Norm will fight to bring much-needed business back to Butte County without raising taxes, he will fight to keep our water in the North State, he is pro-public safety. Norm Rosene is not afraid to take on state government to bring our dollars back to Butte County, and he opposes Governor Brown’s sanctuary state status.

Norm is a businessman, professional and volunteer with tons of experience that will assist in making a good supervisor. Norm Rosene would be the best fit for the constituents of District 3, sharing the same ideals and values of District 3 citizens.

Norm Rosene has the backing of the Butte County Deputy Sheriff’s Association, which speaks volumes. Clearly, Norm Rosene has the public’s well-being in mind and will support those who serve to protect the citizens of Butte County: the Butte County Sheriff’s Office and Butte County District Attorney investigators. Please visit normrosene.com for more detailed information. Vote Norm Rosene for District 3 on June 5.

Douglas Patterson

Forest Ranch

I am a registered Republican voter, and I’m distressed by the divisive and bitter state of politics today. Like so many of my Republican friends, I’m unhappy with my party’s representation in Washington. I cannot stand by while the party in power, taking their lead from the president himself, treats their constituents with malice and contempt.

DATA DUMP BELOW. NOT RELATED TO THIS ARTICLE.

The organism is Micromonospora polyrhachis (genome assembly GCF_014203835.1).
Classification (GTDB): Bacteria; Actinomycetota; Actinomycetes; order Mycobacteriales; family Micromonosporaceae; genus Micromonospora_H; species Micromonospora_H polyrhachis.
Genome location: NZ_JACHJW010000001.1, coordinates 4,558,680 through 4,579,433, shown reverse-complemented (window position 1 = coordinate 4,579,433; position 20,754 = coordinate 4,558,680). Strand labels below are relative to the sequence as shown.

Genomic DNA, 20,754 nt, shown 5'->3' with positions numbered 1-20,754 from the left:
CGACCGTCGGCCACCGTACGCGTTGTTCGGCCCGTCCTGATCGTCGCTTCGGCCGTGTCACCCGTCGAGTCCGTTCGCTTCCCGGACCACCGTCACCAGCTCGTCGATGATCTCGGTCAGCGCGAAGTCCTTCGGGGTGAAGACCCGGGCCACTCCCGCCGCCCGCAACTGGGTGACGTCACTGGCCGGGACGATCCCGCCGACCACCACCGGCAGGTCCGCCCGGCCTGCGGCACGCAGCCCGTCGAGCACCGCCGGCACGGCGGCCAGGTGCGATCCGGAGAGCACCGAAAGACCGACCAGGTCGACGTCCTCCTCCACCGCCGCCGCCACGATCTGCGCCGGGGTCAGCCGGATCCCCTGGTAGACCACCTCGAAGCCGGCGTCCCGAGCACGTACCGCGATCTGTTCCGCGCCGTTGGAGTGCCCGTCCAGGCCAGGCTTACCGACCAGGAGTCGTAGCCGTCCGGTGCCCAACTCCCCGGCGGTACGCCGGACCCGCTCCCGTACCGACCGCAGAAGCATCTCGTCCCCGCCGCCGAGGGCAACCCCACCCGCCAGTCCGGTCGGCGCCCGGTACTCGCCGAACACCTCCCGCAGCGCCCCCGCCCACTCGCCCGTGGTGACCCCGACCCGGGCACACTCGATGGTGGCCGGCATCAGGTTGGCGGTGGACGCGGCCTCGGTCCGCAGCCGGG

To vote for Doug LaMalfa, or any Republican for that matter, is to validate the status quo. We need a change, and Republicans need to stand up and demand better representation, even if it means voting outside the party.

Audrey Denney is the representative we need. I have been inspired by Audrey’s message that we can come together, despite our political differences. Audrey sees people as people first, not just voters to either please or to ignore, depending on the R or D after our name. Audrey believes that we have more commonalities than differences, and that’s the type of leadership—servant leadership—that we need in Congress. We need a representative, not a politician.

Republican friends, we do have a choice! Join me in voting for someone who will truly represent us all well—vote for Audrey Denney for Congress!

Bill Harrington


Another shooting, more inaction

“Thoughts and prayers.” Oh, how heartfelt. I would imagine our spineless legislators in the House and Senate have programmed a key on their cellphones to immediately text that out when the next school shooting occurs. It certainly reduces the hurt, sorrow and loss for those parents whose children they’ll never play with again, laugh with again, watch playing sports or hug on their birthdays.